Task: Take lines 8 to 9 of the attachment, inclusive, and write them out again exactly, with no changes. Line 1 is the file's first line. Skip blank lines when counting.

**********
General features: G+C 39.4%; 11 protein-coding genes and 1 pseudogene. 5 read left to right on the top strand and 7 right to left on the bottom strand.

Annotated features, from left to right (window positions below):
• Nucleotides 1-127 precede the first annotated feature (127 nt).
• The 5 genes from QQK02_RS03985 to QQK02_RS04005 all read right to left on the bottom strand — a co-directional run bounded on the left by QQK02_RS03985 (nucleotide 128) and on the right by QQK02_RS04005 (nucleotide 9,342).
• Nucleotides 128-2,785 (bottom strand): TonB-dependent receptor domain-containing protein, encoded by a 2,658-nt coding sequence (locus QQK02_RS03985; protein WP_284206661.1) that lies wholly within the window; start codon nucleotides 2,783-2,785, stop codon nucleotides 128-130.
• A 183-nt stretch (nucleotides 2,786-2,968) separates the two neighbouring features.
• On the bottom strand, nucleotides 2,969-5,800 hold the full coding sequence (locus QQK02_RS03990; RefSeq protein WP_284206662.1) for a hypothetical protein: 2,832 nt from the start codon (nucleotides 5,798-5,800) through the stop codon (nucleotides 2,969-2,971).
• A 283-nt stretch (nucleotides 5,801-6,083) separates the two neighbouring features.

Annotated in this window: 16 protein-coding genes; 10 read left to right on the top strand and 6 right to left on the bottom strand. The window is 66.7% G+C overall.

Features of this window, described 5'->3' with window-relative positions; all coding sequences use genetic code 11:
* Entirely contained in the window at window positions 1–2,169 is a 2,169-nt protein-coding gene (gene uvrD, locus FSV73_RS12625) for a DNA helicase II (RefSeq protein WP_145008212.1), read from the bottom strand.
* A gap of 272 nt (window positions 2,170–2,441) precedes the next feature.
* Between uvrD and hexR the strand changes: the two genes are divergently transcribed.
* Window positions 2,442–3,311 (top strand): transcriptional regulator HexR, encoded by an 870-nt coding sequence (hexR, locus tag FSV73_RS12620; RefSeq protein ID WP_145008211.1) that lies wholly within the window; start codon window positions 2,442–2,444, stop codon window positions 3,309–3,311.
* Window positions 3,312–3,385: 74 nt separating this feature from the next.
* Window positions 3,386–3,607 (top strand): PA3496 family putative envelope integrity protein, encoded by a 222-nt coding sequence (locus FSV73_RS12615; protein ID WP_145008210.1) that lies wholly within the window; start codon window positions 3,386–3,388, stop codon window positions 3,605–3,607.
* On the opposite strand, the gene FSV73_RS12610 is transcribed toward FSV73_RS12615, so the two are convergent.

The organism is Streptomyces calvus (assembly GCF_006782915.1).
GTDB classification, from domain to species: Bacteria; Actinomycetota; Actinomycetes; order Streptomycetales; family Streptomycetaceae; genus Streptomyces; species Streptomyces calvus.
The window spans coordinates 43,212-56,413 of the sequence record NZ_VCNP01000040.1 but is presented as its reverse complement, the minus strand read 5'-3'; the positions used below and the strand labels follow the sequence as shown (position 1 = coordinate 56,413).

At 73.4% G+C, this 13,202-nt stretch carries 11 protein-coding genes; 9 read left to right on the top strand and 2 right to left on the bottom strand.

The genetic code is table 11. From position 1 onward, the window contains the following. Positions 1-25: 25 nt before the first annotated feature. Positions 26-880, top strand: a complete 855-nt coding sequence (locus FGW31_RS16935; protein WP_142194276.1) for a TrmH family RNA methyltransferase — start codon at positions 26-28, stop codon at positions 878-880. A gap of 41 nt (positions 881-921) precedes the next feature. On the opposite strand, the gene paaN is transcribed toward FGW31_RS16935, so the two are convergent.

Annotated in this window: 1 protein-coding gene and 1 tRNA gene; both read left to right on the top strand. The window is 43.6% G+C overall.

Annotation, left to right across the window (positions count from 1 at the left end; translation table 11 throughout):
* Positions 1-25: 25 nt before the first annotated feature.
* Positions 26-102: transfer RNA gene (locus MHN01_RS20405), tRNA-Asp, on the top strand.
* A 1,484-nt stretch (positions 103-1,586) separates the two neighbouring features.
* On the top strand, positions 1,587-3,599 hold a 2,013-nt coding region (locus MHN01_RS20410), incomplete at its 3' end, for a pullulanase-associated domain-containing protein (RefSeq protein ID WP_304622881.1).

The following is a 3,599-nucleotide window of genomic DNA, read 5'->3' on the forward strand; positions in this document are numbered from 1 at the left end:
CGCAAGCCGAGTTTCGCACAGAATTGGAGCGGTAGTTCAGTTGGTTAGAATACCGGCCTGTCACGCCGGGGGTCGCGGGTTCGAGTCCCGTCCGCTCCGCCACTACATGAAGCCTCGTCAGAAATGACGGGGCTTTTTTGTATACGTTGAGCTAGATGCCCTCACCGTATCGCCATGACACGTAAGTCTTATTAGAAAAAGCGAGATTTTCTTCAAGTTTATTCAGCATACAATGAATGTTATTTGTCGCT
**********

• A 283-nt stretch (nucleotides 5,801-6,083) separates the two neighbouring features.

Annotated in this window: 16 protein-coding genes; 10 read left to right on the top strand and 6 right to left on the bottom strand. The window is 66.7% G+C overall.